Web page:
Hidden Figures

Based on a true story, Hidden Figures is a well-crafted inspirational film about a group of women who contributed significantly to the early American space program despite facing intense discrimination. Set in 1961 as the nascent NASA attempts to send the first American into space, it follows three African-American female mathematicians working at the Langley Research Center in Hampton, Virginia tasked with computing the flight trajectories of manned spacecraft. Due to the discriminatory norms and laws of the time, they were forced to work in a segregated division where it was practically impossible to move up the career ladder. Eventually, the main protagonist Katherine Goble Johnson, a brilliant mathematician played by Taraji P. Henson, breaks the color barrier by being permitted to work at the Space Task Group led by the tough director Al Harrison portrayed by Kevin Costner. She was allowed access out of necessity in order to catch up with the rapidly advancing Soviets who were the first to send a satellite and human into space. At the same time, the movie shows the struggles of Mary Jackson, portrayed by Janelle Monáe, who fights for her education to become an engineer, and Dorothy Vaughan, played by Oscar winner Octavia Spencer, who wants to be treated as an equal as a supervisor at NASA. Helping to round out the characters, the film also presents the women’s personal lives and how they cope with the immense pressures they experience at their stressful yet important jobs. Their vital contributions that ensure the safety of such astronauts as Alan Shepard and John Glenn seem to be readily dismissed simply because of their skin color and gender. Overall, I found it to be a must-see movie that provides an uplifting and historically relevant glimpse into the largely unknown role of African American women in such a quintessentially American success story as putting a man in space.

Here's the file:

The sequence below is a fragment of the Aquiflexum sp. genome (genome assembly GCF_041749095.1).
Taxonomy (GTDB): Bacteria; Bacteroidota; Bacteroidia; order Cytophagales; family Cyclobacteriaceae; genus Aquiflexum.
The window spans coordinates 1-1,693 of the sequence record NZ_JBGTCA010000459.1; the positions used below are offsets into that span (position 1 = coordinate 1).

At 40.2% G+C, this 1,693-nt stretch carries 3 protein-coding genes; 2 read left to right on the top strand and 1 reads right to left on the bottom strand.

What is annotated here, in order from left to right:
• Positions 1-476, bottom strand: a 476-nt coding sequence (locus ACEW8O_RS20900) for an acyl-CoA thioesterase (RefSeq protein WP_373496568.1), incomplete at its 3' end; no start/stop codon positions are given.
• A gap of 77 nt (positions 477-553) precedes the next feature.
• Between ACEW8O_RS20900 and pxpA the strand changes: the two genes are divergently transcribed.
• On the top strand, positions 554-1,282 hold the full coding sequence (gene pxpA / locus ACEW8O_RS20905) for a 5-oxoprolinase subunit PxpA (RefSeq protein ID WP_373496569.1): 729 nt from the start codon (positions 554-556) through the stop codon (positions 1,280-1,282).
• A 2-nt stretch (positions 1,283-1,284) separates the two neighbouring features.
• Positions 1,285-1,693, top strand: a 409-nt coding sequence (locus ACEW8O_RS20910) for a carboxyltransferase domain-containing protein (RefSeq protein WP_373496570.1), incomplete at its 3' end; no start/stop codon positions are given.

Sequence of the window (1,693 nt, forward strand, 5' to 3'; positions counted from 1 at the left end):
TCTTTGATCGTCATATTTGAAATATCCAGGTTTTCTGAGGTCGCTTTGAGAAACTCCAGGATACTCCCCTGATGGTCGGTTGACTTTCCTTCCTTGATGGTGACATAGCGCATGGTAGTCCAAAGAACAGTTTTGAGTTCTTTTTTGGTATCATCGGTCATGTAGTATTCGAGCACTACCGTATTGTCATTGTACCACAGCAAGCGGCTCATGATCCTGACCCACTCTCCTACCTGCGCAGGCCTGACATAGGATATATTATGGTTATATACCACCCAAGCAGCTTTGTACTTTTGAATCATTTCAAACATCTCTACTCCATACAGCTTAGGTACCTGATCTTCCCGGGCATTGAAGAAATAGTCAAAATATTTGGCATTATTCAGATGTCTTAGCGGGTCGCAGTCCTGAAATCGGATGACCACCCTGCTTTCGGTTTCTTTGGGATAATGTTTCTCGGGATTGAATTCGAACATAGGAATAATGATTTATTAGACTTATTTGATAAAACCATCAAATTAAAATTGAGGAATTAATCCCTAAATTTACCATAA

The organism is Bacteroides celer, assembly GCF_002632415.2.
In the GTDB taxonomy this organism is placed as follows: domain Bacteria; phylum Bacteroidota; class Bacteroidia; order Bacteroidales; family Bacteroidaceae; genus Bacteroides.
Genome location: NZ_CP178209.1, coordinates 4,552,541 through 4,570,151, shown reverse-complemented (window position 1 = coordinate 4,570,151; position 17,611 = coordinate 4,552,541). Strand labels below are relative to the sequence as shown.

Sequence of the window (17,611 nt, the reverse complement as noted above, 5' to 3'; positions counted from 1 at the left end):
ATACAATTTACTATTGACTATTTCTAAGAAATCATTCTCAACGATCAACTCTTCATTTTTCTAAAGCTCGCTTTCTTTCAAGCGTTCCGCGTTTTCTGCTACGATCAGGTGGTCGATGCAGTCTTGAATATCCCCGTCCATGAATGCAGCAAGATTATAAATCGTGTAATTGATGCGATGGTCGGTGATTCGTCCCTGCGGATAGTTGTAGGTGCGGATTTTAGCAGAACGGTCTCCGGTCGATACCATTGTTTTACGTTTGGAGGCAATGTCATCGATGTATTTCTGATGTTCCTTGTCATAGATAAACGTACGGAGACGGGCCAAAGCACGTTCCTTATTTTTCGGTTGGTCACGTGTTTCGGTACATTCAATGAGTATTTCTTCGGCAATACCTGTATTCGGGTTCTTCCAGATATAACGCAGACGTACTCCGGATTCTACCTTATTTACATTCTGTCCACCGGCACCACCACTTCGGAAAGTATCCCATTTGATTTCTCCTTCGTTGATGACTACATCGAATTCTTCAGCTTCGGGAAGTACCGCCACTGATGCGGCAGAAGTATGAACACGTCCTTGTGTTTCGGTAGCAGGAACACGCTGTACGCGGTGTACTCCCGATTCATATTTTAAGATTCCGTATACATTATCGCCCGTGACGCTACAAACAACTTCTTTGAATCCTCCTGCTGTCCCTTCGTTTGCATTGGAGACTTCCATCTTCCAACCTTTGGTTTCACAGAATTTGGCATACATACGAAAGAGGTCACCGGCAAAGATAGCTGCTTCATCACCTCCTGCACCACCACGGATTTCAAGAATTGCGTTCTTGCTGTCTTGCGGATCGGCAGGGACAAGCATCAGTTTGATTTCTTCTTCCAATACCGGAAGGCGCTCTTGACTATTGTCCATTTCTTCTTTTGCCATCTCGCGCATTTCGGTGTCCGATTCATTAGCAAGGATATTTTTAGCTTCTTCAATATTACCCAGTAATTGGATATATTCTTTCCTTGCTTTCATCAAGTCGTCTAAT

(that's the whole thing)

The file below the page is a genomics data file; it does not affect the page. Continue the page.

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One thought on “Hidden Figures

  1. meganrain2012 January 29, 2017 / 3:46 pm

    I’ll be interested in reading your review of Moonlight!

    Like

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